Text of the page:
And God, NO, don't buy a vineyard!

JulieVikmanis Oct 14th, 2019 05:40 AM

TravelerKaren,
Thanks for your kind words. You asked about where we are headed next--long story but to condense: Our motto is sort of Live modestly but travel well. Decided travel is our passion and that we should see as much as we can, as long as we can--and we're getting older so the heat's on.
We're passionate European travelers though we've detoured to South America and Asia a couple of times and every now and again we do see some of the US, especially fond of San Francisco--probably because it seems sort of more European.. We try to sketch out a year at a time. Right now we are definite for Budapest to Nuremberg on Viking cruise in November, Munich with day trips to surrounding Christmas markets in December, ski trip probably to Chamonix with son in Jan/Feb, April in Paris--almost an annual thing since my birthday and our anniversary is in April, May in Barcelona with our daughter and family with 11 year old twins, July--another cruise, this time to Scandinavian ports, September--debating between Czech Republic and Normandy for a driving trip with son at the wheel, November--Lisbon and Transatlantic cruise back to Florida. The one trip we can never seem to fit in is a trip to DH homeland of Latvia but maybe it will make the 2021 schedule.

Sure hope you enjoy Bordeaux as much as we did. Envy your getting Dordogne into the bargain. Should be terrific.

cafegoddess Oct 14th, 2019 03:01 PM

Julie, I am green with envy. I wish we could travel as many as you! Please continue writing your report report. Thank you for mentioning aligot, I have never had it, sounds absolutely delicious!

JulieVikmanis Oct 15th, 2019 03:41 AM

cafegoddess, I'm afraid that's all for the trip report. We returned to Florida after two nights in Nantes.
I do hope you can arrange to have some aligot on your next trip. In Paris, the most authentic place to have it is, I think, Ambassade d'Auvergne,in the 3rd arrondissement not far from the Pompideau, where they whip it at your table in beautiful copper kettles and then plop it in a puddle on your plate--quite a ceremony. But if you are staying on the left bank, I recommend the Petit Perrigourdine. It's more casual better lit and does a servicable job of performing the stringing and plopping of the wonderful stuff on your plate as well. When we were in the Dordogne some years ago, we went to what I had understood to be sort of the mothership of aligot-serving places--Chez Germaine in Aubrac. It comes with sausage, duck confit or beef. The server brings the aligot in a pail, stirs it, strings it to impressive lengths, and cuts the strings with a big scissors and finished it off by stringing an aligot halo on the top of DH's head. (came off without a mess)
Amusing and very good. I recommend the experience completely but the drive to and from (with lovely Aubrac cows along the way) can take some time--we did it from Rodez, a town we enjoyed as well.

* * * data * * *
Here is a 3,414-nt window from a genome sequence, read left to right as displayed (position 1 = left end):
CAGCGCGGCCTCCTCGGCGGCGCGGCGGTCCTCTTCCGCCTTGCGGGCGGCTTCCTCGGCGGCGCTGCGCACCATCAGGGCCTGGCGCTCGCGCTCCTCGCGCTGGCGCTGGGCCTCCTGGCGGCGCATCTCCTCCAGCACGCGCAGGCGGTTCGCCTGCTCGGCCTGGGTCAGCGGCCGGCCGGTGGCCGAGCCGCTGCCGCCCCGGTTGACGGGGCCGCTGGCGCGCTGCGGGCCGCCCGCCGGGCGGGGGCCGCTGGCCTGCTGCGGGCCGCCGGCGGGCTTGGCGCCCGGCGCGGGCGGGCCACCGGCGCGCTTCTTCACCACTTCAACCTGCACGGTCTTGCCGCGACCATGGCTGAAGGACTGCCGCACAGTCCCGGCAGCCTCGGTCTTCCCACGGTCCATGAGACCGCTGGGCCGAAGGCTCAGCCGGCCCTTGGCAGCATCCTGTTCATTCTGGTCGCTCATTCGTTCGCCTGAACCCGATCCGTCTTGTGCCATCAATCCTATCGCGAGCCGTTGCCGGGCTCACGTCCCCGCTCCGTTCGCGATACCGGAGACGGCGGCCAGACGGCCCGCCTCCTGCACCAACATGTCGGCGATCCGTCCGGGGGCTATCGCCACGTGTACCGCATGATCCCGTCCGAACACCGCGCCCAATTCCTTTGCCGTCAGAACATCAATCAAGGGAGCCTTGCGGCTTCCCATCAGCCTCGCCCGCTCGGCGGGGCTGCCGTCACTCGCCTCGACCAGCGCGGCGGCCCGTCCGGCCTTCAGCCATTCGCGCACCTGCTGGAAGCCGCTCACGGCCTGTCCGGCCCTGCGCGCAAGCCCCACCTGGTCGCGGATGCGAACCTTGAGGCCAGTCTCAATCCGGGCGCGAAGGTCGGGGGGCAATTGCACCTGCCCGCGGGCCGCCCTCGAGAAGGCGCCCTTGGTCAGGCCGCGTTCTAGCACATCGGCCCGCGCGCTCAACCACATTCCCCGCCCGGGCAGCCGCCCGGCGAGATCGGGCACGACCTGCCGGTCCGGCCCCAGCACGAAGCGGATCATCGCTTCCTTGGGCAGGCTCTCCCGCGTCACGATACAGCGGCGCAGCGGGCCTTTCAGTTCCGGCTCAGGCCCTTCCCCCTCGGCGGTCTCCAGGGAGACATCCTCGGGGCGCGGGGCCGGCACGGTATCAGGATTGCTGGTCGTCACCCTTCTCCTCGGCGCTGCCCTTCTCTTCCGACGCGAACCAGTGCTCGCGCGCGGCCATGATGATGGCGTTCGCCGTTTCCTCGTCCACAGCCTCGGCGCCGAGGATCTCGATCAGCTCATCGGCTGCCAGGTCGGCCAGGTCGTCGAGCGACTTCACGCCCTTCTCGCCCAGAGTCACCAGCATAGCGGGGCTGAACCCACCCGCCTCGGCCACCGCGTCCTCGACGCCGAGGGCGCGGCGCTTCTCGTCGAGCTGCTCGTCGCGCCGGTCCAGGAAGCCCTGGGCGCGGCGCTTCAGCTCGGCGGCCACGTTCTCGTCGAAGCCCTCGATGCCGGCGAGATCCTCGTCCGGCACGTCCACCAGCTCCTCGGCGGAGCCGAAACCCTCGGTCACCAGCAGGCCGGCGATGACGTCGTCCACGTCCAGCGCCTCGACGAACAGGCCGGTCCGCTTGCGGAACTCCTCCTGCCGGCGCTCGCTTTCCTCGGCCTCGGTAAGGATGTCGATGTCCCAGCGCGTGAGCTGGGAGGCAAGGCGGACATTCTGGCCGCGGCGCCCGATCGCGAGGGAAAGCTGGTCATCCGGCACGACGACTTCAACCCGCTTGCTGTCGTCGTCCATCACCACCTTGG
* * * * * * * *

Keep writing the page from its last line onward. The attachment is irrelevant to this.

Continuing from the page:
StCirq Oct 15th, 2019 03:51 AM

Oh yes, Chez Germaine. Now that is an experience!

Near the Gare de l'Est is a tiny auvergnat restaurant that does a nice, authentic aligot - https://www.lafourchette.com/restaur...-laurent/17408

Wonderful report, Julie. Thanks so much.

TravelerKaren Oct 15th, 2019 07:52 AM


Originally Posted by StCirq (Post 17000340)
I totally agree with you, BC, but the OP seemed determined (why???) to find someplace to perch between the two.

As an aside I'm still mystified why anyone would mention aligot and the Dordogne in the same breath.


Originally Posted by BritishCaicos (Post 17000326)
I’m not sure it’s worth a stop in Bergerac.

There’s a huge amount to do Bordeaux and there’s a huge amount to do in The Dordogne. I wouldn’t lose a night in Bergerac when you could spend it in either of the other two.

It’s around 100 miles between the two, the two roads north and south of the river aren’t the fastest routes in the world but it shouldn’t take more than 3 hours without a stop.

In May, I cycled the route in a lot less than a day.

We are in the process of trying to determine the best route and stops from Bordeaux (flying into Bordeaux) to Brittany and then to the Dordogne. We want to stop in La Rochelle and trying to determine the best routing (stop there from Bordeaux or on way back from Brittany). We want to limit our driving to less than 4 hrs so thought a stop in Perigueux or Bergerac would be a good place to stop before getting to the Dordogne (still trying to decide where to stay there-we stayed in Sarlat last time, maybe some other town this time). We were in the Dordogne region several years ago and did not get to Perigeux or Bergerac then. We may decide to drive on after further research but heard that Periguex is worth a visit.

TravelerKaren Oct 15th, 2019 08:02 AM